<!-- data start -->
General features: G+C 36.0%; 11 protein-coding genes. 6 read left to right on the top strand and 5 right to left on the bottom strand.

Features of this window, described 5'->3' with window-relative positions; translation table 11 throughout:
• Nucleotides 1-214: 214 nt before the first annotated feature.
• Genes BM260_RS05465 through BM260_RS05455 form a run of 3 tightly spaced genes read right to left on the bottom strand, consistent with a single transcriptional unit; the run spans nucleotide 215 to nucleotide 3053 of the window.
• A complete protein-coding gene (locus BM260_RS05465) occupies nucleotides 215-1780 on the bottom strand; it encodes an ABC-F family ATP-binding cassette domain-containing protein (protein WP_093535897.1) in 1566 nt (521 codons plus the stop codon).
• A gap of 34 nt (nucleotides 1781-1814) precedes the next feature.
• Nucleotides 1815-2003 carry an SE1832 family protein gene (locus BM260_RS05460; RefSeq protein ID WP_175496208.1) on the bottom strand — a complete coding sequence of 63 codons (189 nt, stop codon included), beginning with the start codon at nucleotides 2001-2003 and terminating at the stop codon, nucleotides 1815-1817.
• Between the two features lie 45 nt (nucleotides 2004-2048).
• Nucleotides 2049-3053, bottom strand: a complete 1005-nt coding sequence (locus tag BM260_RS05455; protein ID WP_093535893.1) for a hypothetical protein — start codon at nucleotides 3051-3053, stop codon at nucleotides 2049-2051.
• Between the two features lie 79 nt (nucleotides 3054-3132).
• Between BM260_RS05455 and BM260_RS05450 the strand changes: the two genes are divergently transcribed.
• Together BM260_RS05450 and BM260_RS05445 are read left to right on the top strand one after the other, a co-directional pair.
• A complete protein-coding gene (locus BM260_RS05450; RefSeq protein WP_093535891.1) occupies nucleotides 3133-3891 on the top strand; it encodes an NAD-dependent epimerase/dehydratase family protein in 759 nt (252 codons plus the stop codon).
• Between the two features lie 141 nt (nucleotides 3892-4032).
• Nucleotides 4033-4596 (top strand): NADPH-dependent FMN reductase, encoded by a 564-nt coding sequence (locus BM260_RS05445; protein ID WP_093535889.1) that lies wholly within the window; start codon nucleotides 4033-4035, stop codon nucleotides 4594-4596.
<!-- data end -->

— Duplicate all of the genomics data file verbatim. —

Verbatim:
General features: G+C 36.0%; 11 protein-coding genes. 6 read left to right on the top strand and 5 right to left on the bottom strand.

Features of this window, described 5'->3' with window-relative positions; translation table 11 throughout:
• Nucleotides 1-214: 214 nt before the first annotated feature.
• Genes BM260_RS05465 through BM260_RS05455 form a run of 3 tightly spaced genes read right to left on the bottom strand, consistent with a single transcriptional unit; the run spans nucleotide 215 to nucleotide 3053 of the window.
• A complete protein-coding gene (locus BM260_RS05465) occupies nucleotides 215-1780 on the bottom strand; it encodes an ABC-F family ATP-binding cassette domain-containing protein (protein WP_093535897.1) in 1566 nt (521 codons plus the stop codon).
• A gap of 34 nt (nucleotides 1781-1814) precedes the next feature.
• Nucleotides 1815-2003 carry an SE1832 family protein gene (locus BM260_RS05460; RefSeq protein ID WP_175496208.1) on the bottom strand — a complete coding sequence of 63 codons (189 nt, stop codon included), beginning with the start codon at nucleotides 2001-2003 and terminating at the stop codon, nucleotides 1815-1817.
• Between the two features lie 45 nt (nucleotides 2004-2048).
• Nucleotides 2049-3053, bottom strand: a complete 1005-nt coding sequence (locus tag BM260_RS05455; protein ID WP_093535893.1) for a hypothetical protein — start codon at nucleotides 3051-3053, stop codon at nucleotides 2049-2051.
• Between the two features lie 79 nt (nucleotides 3054-3132).
• Between BM260_RS05455 and BM260_RS05450 the strand changes: the two genes are divergently transcribed.
• Together BM260_RS05450 and BM260_RS05445 are read left to right on the top strand one after the other, a co-directional pair.
• A complete protein-coding gene (locus BM260_RS05450; RefSeq protein WP_093535891.1) occupies nucleotides 3133-3891 on the top strand; it encodes an NAD-dependent epimerase/dehydratase family protein in 759 nt (252 codons plus the stop codon).
• Between the two features lie 141 nt (nucleotides 3892-4032).
• Nucleotides 4033-4596 (top strand): NADPH-dependent FMN reductase, encoded by a 564-nt coding sequence (locus BM260_RS05445; protein ID WP_093535889.1) that lies wholly within the window; start codon nucleotides 4033-4035, stop codon nucleotides 4594-4596.